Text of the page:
FIG. 2 shows a core rotor for a generator and motor using magnetic units of the type described, as shown in the latter of the applicant's latter-identified copending application;

FIG. 3 shows a stator for a generator and motor using magnetic units of the type described and suitable for use with the core rotor of FIG. 2, as shown in the latter of the applicant's latter-identified copending application;

FIG. 4 shows a cross-sectional view of an orbital motor and generator according to the invention of this continuation-in-part application;

FIG. 5 shows a perspective view of an annular magnetic unit for use in the orbital motor and generator of FIG. 4;

FIG. 6 shows a plan view of the annular magnetic unit of FIG. 5;

FIG. 7 shows a side view of a rotatable coil used with the orbital motor and generator of FIG. 4;

FIG. 8 shows a backing plate for a commutator used in FIG. 4; and

FIG. 9 shows a rotating brush with an irregular contact pattern for alternating forces of attraction when the motor and generator of FIG. 4 is rotating.

DETAILED DESCRIPTION OF THE PREFERRED EMBODIMENTS

FIG. 1, which corresponds to FIG. 5 of the applicant's parent, copending application, shows in greater detail the construction of each of the magnetic units 25. Each magnetic unit 25 comprises a plurality of bar-shaped permanent magnets 51, such as ceramic or ferrous magnets separated by a plurality of generally T-shaped magnetically permeable members 52, such as malleable steel rails or malleable or molded iron members, wherein the end members 52a are generally L-shaped. A sandwich-like construction unit 55 is formed by alternating an end member 52a, a permanent magnet 51, a magnetically permeable member 52, another permanent magnet 51 or a plurality of such magnets, and so forth. Each of the sandwich-like construction units is secured together as by a non-magnetic bolt 53, secured at its opposing ends by a non-magnetic fastener 54. Preferably, each group of permanent magnets is separated by a magnetically permeable member located between adjacent permanent magnets, and each of a plurality of such groups is separated by a magnetically permeable member, such as malleable steel plate or a malleable or molded (or cast) iron plate.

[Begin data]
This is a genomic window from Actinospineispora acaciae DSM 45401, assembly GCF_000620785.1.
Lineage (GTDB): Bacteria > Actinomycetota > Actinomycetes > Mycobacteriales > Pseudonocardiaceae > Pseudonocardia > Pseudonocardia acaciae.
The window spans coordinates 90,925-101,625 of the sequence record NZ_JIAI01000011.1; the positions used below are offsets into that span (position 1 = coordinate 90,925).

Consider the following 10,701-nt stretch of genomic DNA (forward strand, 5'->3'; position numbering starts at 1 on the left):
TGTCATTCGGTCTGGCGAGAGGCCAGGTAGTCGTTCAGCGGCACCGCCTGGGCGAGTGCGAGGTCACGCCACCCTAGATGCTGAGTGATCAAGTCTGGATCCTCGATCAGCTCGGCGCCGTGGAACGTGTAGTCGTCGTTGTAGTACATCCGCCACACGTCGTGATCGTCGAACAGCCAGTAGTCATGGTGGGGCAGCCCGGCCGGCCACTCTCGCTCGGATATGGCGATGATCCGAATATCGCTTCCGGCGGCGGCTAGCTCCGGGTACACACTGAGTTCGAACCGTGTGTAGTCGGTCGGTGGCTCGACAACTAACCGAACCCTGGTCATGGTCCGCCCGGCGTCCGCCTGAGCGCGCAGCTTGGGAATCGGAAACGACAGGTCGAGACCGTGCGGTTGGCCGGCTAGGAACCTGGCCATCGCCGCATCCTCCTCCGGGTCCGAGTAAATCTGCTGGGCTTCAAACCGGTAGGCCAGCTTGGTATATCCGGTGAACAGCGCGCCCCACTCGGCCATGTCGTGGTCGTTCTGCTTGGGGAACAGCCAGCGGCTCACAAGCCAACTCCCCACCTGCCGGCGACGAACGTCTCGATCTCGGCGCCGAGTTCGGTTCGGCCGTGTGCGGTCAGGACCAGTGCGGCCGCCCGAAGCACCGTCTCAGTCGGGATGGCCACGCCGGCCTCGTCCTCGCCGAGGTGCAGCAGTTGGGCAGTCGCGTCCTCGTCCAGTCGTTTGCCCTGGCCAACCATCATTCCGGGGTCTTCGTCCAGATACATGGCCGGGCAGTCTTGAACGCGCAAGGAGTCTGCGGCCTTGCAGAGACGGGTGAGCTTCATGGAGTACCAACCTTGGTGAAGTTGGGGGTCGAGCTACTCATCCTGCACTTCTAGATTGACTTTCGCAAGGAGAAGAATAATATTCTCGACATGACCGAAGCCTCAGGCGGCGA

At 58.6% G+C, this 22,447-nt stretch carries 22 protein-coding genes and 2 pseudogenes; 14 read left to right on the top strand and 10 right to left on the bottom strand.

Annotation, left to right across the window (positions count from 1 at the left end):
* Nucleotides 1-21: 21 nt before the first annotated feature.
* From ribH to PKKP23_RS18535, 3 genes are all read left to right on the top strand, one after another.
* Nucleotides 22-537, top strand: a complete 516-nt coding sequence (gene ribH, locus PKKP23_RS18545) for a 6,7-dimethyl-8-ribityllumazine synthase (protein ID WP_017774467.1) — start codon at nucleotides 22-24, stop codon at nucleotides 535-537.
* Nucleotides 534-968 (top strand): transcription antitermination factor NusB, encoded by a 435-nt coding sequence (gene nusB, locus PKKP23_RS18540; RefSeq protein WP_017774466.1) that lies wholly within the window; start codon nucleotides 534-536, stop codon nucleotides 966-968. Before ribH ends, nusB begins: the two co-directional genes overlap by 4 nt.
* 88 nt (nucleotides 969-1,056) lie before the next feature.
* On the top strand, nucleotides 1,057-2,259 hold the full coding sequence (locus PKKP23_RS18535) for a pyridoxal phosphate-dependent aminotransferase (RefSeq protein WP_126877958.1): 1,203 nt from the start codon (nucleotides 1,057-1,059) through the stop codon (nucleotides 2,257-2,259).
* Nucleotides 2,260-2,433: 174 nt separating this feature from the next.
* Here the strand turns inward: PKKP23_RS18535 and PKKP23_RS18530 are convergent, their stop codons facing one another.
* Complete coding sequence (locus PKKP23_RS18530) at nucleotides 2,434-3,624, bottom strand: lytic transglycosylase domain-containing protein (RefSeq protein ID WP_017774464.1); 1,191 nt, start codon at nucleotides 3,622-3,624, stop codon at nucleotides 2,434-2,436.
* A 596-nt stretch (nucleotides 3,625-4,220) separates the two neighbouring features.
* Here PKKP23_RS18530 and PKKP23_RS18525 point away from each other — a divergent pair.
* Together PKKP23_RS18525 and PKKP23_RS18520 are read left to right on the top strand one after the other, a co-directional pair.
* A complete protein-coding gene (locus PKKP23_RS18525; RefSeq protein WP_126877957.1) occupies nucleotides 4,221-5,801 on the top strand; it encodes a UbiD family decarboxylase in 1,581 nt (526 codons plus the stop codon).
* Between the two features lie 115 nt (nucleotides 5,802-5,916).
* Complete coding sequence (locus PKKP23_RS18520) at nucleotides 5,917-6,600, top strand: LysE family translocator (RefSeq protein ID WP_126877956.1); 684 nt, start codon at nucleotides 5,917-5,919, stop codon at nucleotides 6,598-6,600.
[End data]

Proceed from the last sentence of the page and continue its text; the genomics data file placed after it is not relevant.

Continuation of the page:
Ceramic magnets are readily commercially available and are selected for their magnetic strength and physical sizing from commercial sources. At present, ferrous permanent magnets are preferred because of their greater force capabilities. A suitable ferrous permanent magnet developed by Delco-Remy is known as a Magnequench brand permanent magnet and can attain an effective force of 12 to 14 kilogauss compared to ceramic magnets that can develop a force of 7 to 9 kilogauss. In contrast, the invention develops about 100 kilogauss when using the Magnequench brand permanent magnet and the magnetically permeable members.

FIGS. 2 and 3, which correspond respectively to FIGS. 9 and 10 in the applicant's prior, copending application, show a core rotor 140 and a stator 160 for a rotating device for a generator and motor incorporating the principles of the invention. In FIG. 9, a core rotor 140 is fixedly secured to an axially extending shaft 142 having a plurality of sector-shaped permanent magnet members 144 located about the shaft 142. The members 144 are of the types described in connection with the prior embodiments. The magnets 144 are spaced by magnetically permeable members 146. The members 144 and 146 are secured to the shaft by a suitable end plate 148. It should be noted that adjacent magnetic members 144 are positioned with like magnetic poles adjacent one another facing intermediate magnetically permeable members 146.

The stator 160 of FIG. 10 is similarly constructed of a rotationally spaced plurality of permanent magnetic units 162 of the type described interspersed about interleaved magnetically permeable members 164 of the types previously described. The rotational dynamics of this combination follow the teachings of the prior discussions.

FIG. 4 shows a side cross-sectional view of the orbital motor and generator (hereafter, simply "motor") of the invention of this continuation-in-part application, shown generally by the reference numeral 10. The motor 10 includes a chassis 12, having opposing side walls 13,14 and opposing end walls 15,16, each of the latter having a protrusion 16a to accommodate a rotating, center-mounted armature coil within the motor 10. The side walls 13,14 terminate in axially-extending foot members 17, 18 for supporting the chassis 12 and hence the motor 10.

The opposing side walls 13, 14 each have a central opening 19, 20 for receiving ball bearing supports 21, 22, each respectively supporting a ball bearing structure having ball bearings 23, 24 for facilitating rotation of the armature coil 27. An axle 25 is supported for rotation by the ball bearing supports 21, 22 and is fixedly secured for rotation with the center coil 27 acting as a rotatable armature.